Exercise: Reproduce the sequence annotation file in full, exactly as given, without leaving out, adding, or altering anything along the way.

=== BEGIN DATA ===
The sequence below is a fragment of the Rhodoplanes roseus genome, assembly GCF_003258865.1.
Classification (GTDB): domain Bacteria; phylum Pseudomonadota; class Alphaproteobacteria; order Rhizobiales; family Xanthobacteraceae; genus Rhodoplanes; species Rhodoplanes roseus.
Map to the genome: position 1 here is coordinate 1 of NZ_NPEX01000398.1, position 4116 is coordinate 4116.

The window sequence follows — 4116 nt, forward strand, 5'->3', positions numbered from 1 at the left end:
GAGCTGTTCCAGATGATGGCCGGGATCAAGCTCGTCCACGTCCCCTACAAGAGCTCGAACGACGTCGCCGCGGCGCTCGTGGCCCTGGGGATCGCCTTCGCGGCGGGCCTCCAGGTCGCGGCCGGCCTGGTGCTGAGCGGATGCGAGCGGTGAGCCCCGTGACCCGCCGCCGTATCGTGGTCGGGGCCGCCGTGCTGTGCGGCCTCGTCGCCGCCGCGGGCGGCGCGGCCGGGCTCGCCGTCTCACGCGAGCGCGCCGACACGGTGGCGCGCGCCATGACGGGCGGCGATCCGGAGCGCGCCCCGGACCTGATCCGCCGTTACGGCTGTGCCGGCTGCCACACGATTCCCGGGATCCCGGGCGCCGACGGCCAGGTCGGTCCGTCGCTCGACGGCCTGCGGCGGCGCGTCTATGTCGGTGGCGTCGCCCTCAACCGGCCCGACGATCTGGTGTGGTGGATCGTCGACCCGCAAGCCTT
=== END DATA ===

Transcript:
The sequence below is a fragment of the Rhodoplanes roseus genome, assembly GCF_003258865.1.
Classification (GTDB): domain Bacteria; phylum Pseudomonadota; class Alphaproteobacteria; order Rhizobiales; family Xanthobacteraceae; genus Rhodoplanes; species Rhodoplanes roseus.
Map to the genome: position 1 here is coordinate 1 of NZ_NPEX01000398.1, position 4116 is coordinate 4116.

The window sequence follows — 4116 nt, forward strand, 5'->3', positions numbered from 1 at the left end:
GAGCTGTTCCAGATGATGGCCGGGATCAAGCTCGTCCACGTCCCCTACAAGAGCTCGAACGACGTCGCCGCGGCGCTCGTGGCCCTGGGGATCGCCTTCGCGGCGGGCCTCCAGGTCGCGGCCGGCCTGGTGCTGAGCGGATGCGAGCGGTGAGCCCCGTGACCCGCCGCCGTATCGTGGTCGGGGCCGCCGTGCTGTGCGGCCTCGTCGCCGCCGCGGGCGGCGCGGCCGGGCTCGCCGTCTCACGCGAGCGCGCCGACACGGTGGCGCGCGCCATGACGGGCGGCGATCCGGAGCGCGCCCCGGACCTGATCCGCCGTTACGGCTGTGCCGGCTGCCACACGATTCCCGGGATCCCGGGCGCCGACGGCCAGGTCGGTCCGTCGCTCGACGGCCTGCGGCGGCGCGTCTATGTCGGTGGCGTCGCCCTCAACCGGCCCGACGATCTGGTGTGGTGGATCGTCGACCCGCAAGCCTT